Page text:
Before 1800 Leamington Priors was a village of about 200 people to the south of the River Leam. The land to the north-east of the river was called Newbold Comyn and was owned by the Willes family; to the north-west the land was mostly owned by the Greatheed family of Warwick. Lillington was a separate village further to the north-east.
The streets in Leamington Priors at that time had self-explanatory names such as Church Street, High Street (also sometimes the Turnpike), Bath Lane, Mill Street, Orchard Street, Watery Lane and Tachbrook Road. There were one or two less obvious names such as Packington Place; this almost certainly refers to Packington Hall, near Meriden, which was the home of the Earl of Aylesford, the Lord of the Manor for Leamington Priors. George Street was named for the King at the time of building. Wise Street was named for the Wise family who owned land to the south of the river and who lived at the Manor House.
The village expanded into a town north of the river from around 1808, the new main street, north of the river from Bath Street, was basically named as the Parade, which was widely used elsewhere as the name for a main street, with separate sections having words such as Upper, Lower, Royal and Union added. These are fairly standard except that the origin of the word Union is unexplained; it could relate to joining the two parts of the town. The northern part of what is now the Parade, from Warwick Street, was named as Lansdowne Place to the east and York Terrace to the west. The latter relates to a name used by the Royal Family for the second in line for the throne and Lansdowne comes from the Marquess of Lansdowne who was a leading politician at the time. The name Lansdowne was widely used in the town.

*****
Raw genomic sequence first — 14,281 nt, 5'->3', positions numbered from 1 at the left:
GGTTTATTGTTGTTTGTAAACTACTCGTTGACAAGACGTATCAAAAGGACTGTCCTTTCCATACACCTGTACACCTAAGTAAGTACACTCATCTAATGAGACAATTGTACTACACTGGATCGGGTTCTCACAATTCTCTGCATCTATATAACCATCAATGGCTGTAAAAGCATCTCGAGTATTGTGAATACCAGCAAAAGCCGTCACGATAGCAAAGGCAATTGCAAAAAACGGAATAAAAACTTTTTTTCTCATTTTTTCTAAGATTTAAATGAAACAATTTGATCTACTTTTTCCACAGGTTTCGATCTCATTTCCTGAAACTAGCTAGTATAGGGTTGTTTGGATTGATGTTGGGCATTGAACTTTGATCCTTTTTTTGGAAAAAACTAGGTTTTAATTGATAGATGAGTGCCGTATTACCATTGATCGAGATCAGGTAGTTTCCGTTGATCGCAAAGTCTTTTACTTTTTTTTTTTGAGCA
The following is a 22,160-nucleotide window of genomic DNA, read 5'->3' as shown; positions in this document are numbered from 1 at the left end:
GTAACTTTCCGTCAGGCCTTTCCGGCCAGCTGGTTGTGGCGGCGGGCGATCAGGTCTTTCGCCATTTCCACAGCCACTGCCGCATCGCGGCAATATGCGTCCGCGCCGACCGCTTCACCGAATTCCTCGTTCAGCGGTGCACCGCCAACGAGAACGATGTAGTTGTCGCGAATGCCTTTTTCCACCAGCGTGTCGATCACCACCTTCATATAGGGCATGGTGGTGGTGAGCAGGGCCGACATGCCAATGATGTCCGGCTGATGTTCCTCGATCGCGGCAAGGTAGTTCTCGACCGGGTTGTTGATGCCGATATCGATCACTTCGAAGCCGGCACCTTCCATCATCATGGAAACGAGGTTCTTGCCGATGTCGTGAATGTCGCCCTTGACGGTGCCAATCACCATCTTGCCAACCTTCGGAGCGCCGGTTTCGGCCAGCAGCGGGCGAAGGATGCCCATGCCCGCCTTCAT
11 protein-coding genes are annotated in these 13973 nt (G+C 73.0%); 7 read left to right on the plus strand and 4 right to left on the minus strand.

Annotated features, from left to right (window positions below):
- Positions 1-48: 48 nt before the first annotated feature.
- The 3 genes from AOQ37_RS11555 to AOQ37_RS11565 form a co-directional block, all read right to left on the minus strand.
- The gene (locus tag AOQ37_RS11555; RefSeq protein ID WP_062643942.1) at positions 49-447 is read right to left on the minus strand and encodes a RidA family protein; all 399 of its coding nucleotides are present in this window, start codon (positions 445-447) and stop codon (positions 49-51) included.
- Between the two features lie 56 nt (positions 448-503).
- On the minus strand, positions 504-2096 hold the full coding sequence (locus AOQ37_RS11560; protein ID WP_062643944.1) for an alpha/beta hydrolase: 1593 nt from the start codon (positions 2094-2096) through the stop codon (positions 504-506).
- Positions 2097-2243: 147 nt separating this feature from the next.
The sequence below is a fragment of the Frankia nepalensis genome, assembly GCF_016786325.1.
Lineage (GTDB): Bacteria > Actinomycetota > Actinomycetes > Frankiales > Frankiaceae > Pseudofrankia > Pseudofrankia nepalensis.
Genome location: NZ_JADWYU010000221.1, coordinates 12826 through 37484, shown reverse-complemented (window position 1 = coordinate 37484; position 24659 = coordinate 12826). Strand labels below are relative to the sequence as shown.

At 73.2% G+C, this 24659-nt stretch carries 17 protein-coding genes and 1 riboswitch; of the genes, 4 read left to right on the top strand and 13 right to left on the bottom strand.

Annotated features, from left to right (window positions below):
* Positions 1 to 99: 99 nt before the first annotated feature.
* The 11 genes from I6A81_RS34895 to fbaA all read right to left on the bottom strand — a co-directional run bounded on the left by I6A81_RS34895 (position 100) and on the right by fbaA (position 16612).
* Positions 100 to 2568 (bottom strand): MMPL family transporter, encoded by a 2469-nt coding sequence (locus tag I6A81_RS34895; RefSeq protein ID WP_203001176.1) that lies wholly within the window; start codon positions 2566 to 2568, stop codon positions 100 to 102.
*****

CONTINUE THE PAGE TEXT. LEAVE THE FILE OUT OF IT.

Other names of nationally notable people such as Clarendon were also used along with early visitors to the Spa such as the Dukes of Bedford and Gordon. A more local name which was widely used was Beauchamp which is related to the Earls of Warwick.
This set the pattern for naming streets after local and distant places, people who were locally or nationally well-known and so forth.
In later years the previous use of land was recognised; for example, the names related to horse-racing around Valley Road were linked to the use of Stud Farm for breeding horses by Sydney McGregor. Names were also related to the earlier owner of the land such as the Scottish names in the area of Highland Road recognising owner Eddie McGregor.
Many names are related to places in the UK such as the many names related to Pembrokeshire on the Sydenham estate.
It is notable that a surprising number of streets have been renamed during their long existence, some of them more than once. For example, Regent Street has variously been named Cross Street and Wellington Street, and Clarendon Avenue, perhaps strangely, given its location,was earlier named South Parade.
THE LIST. We have compiled a List of over 1,000 street names. We hope that our List will explain the origin of many of the street names and provide further information about them.